Dancefloor revival

Boulder Elks Lodge reopens for live music and more after major event center overhaul

Courtesy Boulder Elks Lodge

Spend enough time talking to people in Boulder’s arts and culture scene and you’ll hear a familiar complaint about a lack of accessible space. Showgoers regularly line up around the block for blockbuster touring acts at the Boulder and Fox theaters — but when it comes to smaller venues with rental fees appropriate for most local and emerging artists, with some notable exceptions, the pickings are slim to say the least. 

Enter the Boulder Elks Lodge (3975 28th St.) A community cornerstone since the turn of the 20th century, the one-time hotspot for local live music and events had seen better days since getting walloped by a series of misfortunes in recent years: asbestos removal, roof repair and last summer’s flooding, to name just a few. But now this local mainstay is poised for a comeback after deep renovations to its 10,000 square-foot ballroom and dining area, reopening its doors to the general public for the first time in more than a decade. 

“Opening the new event center at this time is a blessing for Boulder and local musicians,” says events and marketing coordinator Mark Wood, himself a musician and longtime Elks Lodge member who launched his natural foods brand Appleooz from its kitchen in 2012. “We want to be eclectic. We want to appeal to a variety of different audiences. … I mean, we’re an older organization, but we’d really like to have younger music and younger people hanging out.”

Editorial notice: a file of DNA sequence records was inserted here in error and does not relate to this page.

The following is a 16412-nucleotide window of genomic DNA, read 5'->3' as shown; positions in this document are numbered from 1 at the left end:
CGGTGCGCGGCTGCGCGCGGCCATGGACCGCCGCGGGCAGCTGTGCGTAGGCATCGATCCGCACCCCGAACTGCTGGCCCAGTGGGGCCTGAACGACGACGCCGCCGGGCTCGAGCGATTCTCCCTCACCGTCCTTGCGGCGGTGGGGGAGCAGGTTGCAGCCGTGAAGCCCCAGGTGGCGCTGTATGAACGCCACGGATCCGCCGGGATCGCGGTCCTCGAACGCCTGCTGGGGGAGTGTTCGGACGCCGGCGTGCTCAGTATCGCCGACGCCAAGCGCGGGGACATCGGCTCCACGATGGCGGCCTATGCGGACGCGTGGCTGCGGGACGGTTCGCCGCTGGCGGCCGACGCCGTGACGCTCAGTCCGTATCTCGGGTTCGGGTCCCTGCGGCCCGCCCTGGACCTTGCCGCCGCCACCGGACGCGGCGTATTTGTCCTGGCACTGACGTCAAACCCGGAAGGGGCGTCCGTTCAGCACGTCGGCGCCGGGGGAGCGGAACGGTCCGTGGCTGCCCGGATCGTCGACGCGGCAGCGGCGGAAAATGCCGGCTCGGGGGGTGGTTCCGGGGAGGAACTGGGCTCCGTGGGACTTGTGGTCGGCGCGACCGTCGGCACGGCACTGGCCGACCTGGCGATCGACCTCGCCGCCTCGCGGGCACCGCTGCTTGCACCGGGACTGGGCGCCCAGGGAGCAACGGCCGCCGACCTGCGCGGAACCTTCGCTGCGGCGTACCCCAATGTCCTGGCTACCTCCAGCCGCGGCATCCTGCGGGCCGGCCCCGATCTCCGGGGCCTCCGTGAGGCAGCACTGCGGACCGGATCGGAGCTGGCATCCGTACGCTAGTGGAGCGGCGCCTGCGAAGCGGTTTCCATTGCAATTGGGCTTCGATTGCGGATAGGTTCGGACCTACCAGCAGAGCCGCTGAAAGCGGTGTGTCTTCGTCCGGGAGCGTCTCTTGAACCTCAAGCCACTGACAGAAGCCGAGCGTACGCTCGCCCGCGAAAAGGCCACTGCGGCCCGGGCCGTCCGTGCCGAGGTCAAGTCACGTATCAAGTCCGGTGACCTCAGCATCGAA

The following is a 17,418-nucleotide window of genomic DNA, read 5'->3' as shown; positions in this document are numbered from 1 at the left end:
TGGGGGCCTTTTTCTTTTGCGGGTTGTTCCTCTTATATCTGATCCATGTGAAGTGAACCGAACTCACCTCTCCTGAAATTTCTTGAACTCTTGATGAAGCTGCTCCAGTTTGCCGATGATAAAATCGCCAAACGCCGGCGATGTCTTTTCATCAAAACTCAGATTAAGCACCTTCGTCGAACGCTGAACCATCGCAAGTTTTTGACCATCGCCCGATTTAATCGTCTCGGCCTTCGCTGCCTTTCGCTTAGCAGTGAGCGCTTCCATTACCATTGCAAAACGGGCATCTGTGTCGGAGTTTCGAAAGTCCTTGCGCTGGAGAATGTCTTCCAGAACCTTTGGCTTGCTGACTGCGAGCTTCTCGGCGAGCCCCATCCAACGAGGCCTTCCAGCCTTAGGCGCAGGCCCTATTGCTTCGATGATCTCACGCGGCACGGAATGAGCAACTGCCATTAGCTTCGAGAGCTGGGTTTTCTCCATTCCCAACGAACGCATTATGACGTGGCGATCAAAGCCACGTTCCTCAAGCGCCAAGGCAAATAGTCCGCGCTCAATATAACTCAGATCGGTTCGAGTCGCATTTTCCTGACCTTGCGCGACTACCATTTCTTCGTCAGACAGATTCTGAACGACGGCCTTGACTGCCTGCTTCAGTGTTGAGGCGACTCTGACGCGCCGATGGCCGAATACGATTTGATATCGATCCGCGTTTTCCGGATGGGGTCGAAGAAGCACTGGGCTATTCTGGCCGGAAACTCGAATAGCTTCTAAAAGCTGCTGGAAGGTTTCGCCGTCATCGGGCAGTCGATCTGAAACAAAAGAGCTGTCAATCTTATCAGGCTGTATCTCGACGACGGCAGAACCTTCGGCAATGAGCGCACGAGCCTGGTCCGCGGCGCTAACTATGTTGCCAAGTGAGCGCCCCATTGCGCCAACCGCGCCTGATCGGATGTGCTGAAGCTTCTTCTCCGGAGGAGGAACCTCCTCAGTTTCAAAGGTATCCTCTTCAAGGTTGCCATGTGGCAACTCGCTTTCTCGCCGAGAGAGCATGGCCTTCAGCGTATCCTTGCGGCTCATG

Updates to the historic gathering place include a brand new 3,000 square-foot dancefloor, which Wood says is one of the largest in Boulder County. The handsome maple wood planks are spring-loaded like the Western honkey tonks of yore, providing just the right cushion for a proper Front Range boot-scoot. 

“It doesn’t move, per se, but it eases the impact on the body,” Wood says of the new dancefloor — no small detail for the older clientele traditionally served by the local nonprofit. “When people dance on this, they will not want to get off.”

The public will get its first look at the new Boulder Elks Lodge during its grand reopening on Saturday, March 11. The evening will feature music from local mainstay Hazel Miller, once a fixture in the former concert hall whose singular blend of jazz, blues and R&B will mark an exciting new chapter in the story of a Boulder institution that’s been an important part of the community’s cultural life for more than a century. 

Editor’s note: Don’t miss a career-spanning interview with Hazel Miller ahead of her inaugural performance at the newly renovated Elks Lodge in next week’s issue of Boulder Weekly

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